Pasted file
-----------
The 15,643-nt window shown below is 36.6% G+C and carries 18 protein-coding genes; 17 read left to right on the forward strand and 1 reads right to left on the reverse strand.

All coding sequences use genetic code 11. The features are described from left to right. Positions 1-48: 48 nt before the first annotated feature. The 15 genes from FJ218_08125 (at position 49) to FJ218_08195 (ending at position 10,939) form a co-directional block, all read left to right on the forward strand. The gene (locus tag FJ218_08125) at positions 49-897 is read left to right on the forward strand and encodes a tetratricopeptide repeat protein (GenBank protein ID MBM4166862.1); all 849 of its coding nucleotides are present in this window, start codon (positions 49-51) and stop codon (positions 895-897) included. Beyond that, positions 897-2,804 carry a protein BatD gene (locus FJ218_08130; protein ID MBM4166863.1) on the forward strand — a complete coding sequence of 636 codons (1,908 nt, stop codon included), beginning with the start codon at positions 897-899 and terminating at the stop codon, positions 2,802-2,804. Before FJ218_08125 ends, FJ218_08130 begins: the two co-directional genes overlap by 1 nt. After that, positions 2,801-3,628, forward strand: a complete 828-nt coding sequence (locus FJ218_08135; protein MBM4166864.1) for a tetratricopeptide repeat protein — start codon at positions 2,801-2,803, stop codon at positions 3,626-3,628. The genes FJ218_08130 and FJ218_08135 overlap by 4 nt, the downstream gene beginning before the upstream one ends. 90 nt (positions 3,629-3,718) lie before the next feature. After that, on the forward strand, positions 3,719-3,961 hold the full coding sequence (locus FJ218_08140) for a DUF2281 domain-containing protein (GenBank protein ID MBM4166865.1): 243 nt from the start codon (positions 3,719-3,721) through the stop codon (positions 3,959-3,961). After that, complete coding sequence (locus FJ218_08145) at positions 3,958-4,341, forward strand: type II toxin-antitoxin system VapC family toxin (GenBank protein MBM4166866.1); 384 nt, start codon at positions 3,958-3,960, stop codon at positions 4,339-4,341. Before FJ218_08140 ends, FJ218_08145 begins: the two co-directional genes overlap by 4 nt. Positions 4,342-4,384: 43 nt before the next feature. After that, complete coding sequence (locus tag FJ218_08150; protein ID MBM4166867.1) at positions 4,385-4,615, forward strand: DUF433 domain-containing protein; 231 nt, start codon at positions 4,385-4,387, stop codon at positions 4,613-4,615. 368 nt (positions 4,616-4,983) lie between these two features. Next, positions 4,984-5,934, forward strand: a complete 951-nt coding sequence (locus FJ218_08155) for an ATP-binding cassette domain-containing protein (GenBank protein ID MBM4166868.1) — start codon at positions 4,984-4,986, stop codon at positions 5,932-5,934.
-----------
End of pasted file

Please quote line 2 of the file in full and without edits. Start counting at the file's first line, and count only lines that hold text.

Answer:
All coding sequences use genetic code 11. The features are described from left to right. Positions 1-48: 48 nt before the first annotated feature. The 15 genes from FJ218_08125 (at position 49) to FJ218_08195 (ending at position 10,939) form a co-directional block, all read left to right on the forward strand. The gene (locus tag FJ218_08125) at positions 49-897 is read left to right on the forward strand and encodes a tetratricopeptide repeat protein (GenBank protein ID MBM4166862.1); all 849 of its coding nucleotides are present in this window, start codon (positions 49-51) and stop codon (positions 895-897) included. Beyond that, positions 897-2,804 carry a protein BatD gene (locus FJ218_08130; protein ID MBM4166863.1) on the forward strand — a complete coding sequence of 636 codons (1,908 nt, stop codon included), beginning with the start codon at positions 897-899 and terminating at the stop codon, positions 2,802-2,804. Before FJ218_08125 ends, FJ218_08130 begins: the two co-directional genes overlap by 1 nt. After that, positions 2,801-3,628, forward strand: a complete 828-nt coding sequence (locus FJ218_08135; protein MBM4166864.1) for a tetratricopeptide repeat protein — start codon at positions 2,801-2,803, stop codon at positions 3,626-3,628. The genes FJ218_08130 and FJ218_08135 overlap by 4 nt, the downstream gene beginning before the upstream one ends. 90 nt (positions 3,629-3,718) lie before the next feature. After that, on the forward strand, positions 3,719-3,961 hold the full coding sequence (locus FJ218_08140) for a DUF2281 domain-containing protein (GenBank protein ID MBM4166865.1): 243 nt from the start codon (positions 3,719-3,721) through the stop codon (positions 3,959-3,961). After that, complete coding sequence (locus FJ218_08145) at positions 3,958-4,341, forward strand: type II toxin-antitoxin system VapC family toxin (GenBank protein MBM4166866.1); 384 nt, start codon at positions 3,958-3,960, stop codon at positions 4,339-4,341. Before FJ218_08140 ends, FJ218_08145 begins: the two co-directional genes overlap by 4 nt. Positions 4,342-4,384: 43 nt before the next feature. After that, complete coding sequence (locus tag FJ218_08150; protein ID MBM4166867.1) at positions 4,385-4,615, forward strand: DUF433 domain-containing protein; 231 nt, start codon at positions 4,385-4,387, stop codon at positions 4,613-4,615. 368 nt (positions 4,616-4,983) lie between these two features. Next, positions 4,984-5,934, forward strand: a complete 951-nt coding sequence (locus FJ218_08155) for an ATP-binding cassette domain-containing protein (GenBank protein ID MBM4166868.1) — start codon at positions 4,984-4,986, stop codon at positions 5,932-5,934.